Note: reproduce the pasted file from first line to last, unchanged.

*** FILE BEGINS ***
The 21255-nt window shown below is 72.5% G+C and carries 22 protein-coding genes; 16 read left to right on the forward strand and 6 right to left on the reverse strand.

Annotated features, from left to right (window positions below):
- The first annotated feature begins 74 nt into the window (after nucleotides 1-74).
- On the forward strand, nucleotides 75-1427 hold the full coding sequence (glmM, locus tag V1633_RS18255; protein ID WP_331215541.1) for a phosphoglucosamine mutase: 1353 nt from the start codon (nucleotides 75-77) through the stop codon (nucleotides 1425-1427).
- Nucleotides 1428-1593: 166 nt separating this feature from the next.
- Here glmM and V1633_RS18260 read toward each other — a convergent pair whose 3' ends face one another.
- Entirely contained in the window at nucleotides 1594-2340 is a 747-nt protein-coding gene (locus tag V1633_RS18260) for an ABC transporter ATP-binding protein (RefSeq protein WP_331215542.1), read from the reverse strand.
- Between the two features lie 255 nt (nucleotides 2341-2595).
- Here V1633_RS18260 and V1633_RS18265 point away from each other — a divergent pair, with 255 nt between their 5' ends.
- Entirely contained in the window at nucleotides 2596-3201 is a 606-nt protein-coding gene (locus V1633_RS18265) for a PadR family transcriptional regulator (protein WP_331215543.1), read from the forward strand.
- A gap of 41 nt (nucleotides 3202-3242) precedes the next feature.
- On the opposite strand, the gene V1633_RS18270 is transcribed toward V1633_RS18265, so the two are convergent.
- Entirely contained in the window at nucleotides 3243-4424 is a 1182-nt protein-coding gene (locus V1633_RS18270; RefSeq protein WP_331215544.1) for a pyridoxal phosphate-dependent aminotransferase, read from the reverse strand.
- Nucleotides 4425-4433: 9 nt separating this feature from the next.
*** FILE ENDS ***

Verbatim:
The 21255-nt window shown below is 72.5% G+C and carries 22 protein-coding genes; 16 read left to right on the forward strand and 6 right to left on the reverse strand.

Annotated features, from left to right (window positions below):
- The first annotated feature begins 74 nt into the window (after nucleotides 1-74).
- On the forward strand, nucleotides 75-1427 hold the full coding sequence (glmM, locus tag V1633_RS18255; protein ID WP_331215541.1) for a phosphoglucosamine mutase: 1353 nt from the start codon (nucleotides 75-77) through the stop codon (nucleotides 1425-1427).
- Nucleotides 1428-1593: 166 nt separating this feature from the next.
- Here glmM and V1633_RS18260 read toward each other — a convergent pair whose 3' ends face one another.
- Entirely contained in the window at nucleotides 1594-2340 is a 747-nt protein-coding gene (locus tag V1633_RS18260) for an ABC transporter ATP-binding protein (RefSeq protein WP_331215542.1), read from the reverse strand.
- Between the two features lie 255 nt (nucleotides 2341-2595).
- Here V1633_RS18260 and V1633_RS18265 point away from each other — a divergent pair, with 255 nt between their 5' ends.
- Entirely contained in the window at nucleotides 2596-3201 is a 606-nt protein-coding gene (locus V1633_RS18265) for a PadR family transcriptional regulator (protein WP_331215543.1), read from the forward strand.
- A gap of 41 nt (nucleotides 3202-3242) precedes the next feature.
- On the opposite strand, the gene V1633_RS18270 is transcribed toward V1633_RS18265, so the two are convergent.
- Entirely contained in the window at nucleotides 3243-4424 is a 1182-nt protein-coding gene (locus V1633_RS18270; RefSeq protein WP_331215544.1) for a pyridoxal phosphate-dependent aminotransferase, read from the reverse strand.
- Nucleotides 4425-4433: 9 nt separating this feature from the next.